There’s nothing super fancy about this tire. It features a single rubber compound. The upshot is the wallet-friendly $65 retail price for a tire that I know I’ll keep going back to time and again.


Vittoria Mazza

The Vittoria Mazza tire is sure to become a staple in the brand’s line for years to come. Riders today rightly place importance on cornering performance, and the Vittoria Mazza delivers with its robust side knobs and durable sidewalls. It’s one of the most consistent tires I’ve ridden in a while, rarely slipping or losing grip unexpectedly.

As an all-around tire designed for mixed conditions, mountain bikers should be able to get plenty of year-round use out of the Vittoria Mazza. It may not be the lightest tire out there, but the performance is worth the weight in my opinion. Jeff’s only wish is that Vittoria would ditch the gray sidewalls that look a little tired.


Versus All-mountain tire

Photo & words: Matt Miller

Recently a friend asked me what the incentive to start a new tire company was, in this day and age where there are dozens of choices, but most people will settle on the same ol’ rubber that they have been riding forever. It was a great question that I think Versus has done a good job answering. Versus debuted this spring as a direct-to-consumer tire company. The cost is still in line with a lot of tire choices at $65 per tire or less, but should still save buyers money over buying tires from a local shop.

It’s not always about the savings though. The Versus All-Mountain tires are a great choice for aggressive trail or enduro riders. We didn’t suffer any punctures on the sub-1000g trail casing, and Versus is also available in a heavier downhill casing with a wire bead that weighs 1,500g. The trail casing All-Mountains have a great rolling resistance that isn’t too sticky to pedal around on long rides, and unique accordion side knobs hook into the dirt for a distinct feeling of traction around corners. The VRSA woven layer keeps air inside the tire where it’s supposed to be, so riders don’t have to pump them up nearly as often as some others. Versus has entered a competitive market and done a good job laying out why they’re worthy of consideration. I’ll be waiting eagerly for more size options and different treads as the company grows.


Photo & words: Matt Miller

Maxxis Minion DHRII/DHF 3C, MaxxGrip, DD, WT

The Maxxis Minion DHR-II and DHF are two of the tires I thought of when I wrote the statement above about people riding the tires they always have been. Minions need no introduction and are tried and true. I have ridden plenty of them in this same combo over the years, but riding in this tread/casing/compound combo lately on a review bike has been refreshing. The Double Down case feels supple and tough, resisting puncture even though I’ve drummed the rims on quite a few rocks already.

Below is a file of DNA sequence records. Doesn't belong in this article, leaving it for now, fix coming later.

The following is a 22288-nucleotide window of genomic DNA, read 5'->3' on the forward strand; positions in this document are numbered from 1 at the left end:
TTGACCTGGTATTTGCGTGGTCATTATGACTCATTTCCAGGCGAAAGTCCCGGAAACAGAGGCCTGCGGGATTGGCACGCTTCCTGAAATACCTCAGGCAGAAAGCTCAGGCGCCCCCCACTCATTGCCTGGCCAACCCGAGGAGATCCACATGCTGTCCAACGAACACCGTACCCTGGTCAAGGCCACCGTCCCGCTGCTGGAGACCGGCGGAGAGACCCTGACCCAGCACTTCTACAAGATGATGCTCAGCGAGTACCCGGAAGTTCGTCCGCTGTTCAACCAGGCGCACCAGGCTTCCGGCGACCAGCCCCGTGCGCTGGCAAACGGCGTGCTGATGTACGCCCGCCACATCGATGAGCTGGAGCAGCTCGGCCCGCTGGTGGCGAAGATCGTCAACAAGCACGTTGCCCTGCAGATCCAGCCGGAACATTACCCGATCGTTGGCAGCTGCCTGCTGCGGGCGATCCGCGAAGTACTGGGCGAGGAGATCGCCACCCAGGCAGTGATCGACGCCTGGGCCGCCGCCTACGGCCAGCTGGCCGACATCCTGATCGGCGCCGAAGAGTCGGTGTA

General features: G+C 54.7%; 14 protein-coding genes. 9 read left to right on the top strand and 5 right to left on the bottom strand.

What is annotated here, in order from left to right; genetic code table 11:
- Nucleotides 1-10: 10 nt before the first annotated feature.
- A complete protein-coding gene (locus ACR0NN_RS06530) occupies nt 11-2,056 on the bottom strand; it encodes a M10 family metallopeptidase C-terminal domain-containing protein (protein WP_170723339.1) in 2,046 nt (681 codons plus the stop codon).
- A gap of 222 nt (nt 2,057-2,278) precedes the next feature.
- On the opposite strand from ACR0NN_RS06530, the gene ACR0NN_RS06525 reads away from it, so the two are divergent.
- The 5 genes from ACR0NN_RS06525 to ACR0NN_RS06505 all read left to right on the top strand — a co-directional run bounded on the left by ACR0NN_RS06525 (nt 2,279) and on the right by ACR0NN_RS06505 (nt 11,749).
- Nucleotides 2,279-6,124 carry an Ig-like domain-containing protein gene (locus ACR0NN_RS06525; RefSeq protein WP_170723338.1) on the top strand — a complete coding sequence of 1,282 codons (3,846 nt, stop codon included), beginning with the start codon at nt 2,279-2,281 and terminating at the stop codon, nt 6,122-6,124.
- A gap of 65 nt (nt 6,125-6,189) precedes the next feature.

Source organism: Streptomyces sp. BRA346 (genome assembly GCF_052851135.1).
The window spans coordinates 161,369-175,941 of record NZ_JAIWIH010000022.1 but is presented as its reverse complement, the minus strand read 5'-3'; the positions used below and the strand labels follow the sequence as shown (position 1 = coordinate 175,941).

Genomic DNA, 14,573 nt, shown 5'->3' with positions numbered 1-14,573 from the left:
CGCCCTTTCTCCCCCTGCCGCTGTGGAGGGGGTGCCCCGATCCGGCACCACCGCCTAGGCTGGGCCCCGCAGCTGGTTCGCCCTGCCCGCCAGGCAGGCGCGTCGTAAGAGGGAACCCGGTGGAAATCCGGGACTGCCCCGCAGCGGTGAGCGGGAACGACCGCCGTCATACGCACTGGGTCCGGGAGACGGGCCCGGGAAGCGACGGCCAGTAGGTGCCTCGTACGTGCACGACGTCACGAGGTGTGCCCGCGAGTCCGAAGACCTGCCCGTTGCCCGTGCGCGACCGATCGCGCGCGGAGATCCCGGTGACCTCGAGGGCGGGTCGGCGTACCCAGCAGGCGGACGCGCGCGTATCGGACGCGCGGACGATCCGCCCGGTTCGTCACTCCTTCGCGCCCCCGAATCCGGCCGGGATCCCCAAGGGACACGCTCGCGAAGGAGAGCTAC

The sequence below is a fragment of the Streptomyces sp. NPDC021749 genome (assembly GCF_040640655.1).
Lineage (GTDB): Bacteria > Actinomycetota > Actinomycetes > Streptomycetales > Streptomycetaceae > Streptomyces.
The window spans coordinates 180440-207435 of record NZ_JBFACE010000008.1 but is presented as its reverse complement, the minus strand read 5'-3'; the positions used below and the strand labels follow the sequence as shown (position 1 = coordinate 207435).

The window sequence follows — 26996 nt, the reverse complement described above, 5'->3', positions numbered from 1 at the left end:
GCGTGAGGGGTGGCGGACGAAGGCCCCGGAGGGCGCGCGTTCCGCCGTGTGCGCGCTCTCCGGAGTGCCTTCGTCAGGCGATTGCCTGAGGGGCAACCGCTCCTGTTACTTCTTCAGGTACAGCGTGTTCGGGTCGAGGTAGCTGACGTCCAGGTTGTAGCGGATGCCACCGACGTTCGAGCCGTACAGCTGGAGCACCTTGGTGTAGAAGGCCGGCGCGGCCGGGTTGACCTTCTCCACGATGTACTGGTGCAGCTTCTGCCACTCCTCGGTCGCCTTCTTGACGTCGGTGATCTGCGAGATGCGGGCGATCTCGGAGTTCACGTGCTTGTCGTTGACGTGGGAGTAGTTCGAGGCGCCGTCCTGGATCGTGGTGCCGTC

Photo: Matt

The most impressive thing is the cornering performance and all-out grip on the MaxxGrip 3C compound. Throughout this very dry and dusty summer, the predictable traction that the Wide Trail profile and sticky side knobs team up for is notable and confidence-inspiring for turns through loose corners. The Double Down casing has also proven to be rather reliable. At $90 each, they are pricey, a little slow on the climbs, and are wearing as predictably as one would assume with a sticky gravity tire. But, they aren’t terribly heavy for a hefty tire combo. The Maxxis Minion DHF weighs a claimed 1,237g and the Maxxis Minion DHRII weighs 1,190g.


Photo by Matt Miller.

Maxxis Ardent

It’s hard to argue with the Maxxis Ardent tire’s worth as a cross-country and trail bike tire. It’s fast, it works as a front and rear tire, and it corners well.

The Maxxis Ardent has also been a Singletracks reader favorite tire for a long time. While it may not be the best tire for the most technically aggressive rides, it remains a standard for everyday rides and many, many OEM-specced trail bikes.

The Race version also cuts some height off the knobs for an even faster mountain bike tire.

Skinwall Ardents on the Cannondale Scalpel. Photo by Matt Miller.

The Maxxis Ardent is siped sparingly to balance speed and traction and has blocky side knobs for cornering confidence and grip. There are a ton of options for the Ardent, also. It comes in a single or a double-compound tread, with or without EXO sidewalls, tubeless ready (or not), and with foldable or wire beads. Go with the skinwall version for a classic look.


Even More Great Mountain Bike Tires

We’re continuing to test mountain bike tires for all disciplines of riding, from gravel and XC to enduro and downhill. Below are some tires that are also great and worth checking out the next time you’re in the market for new tires:

Finally, if you don’t see a specific tire here, there’s a good chance we’ve reviewed it on this list of mountain bike tire reviews.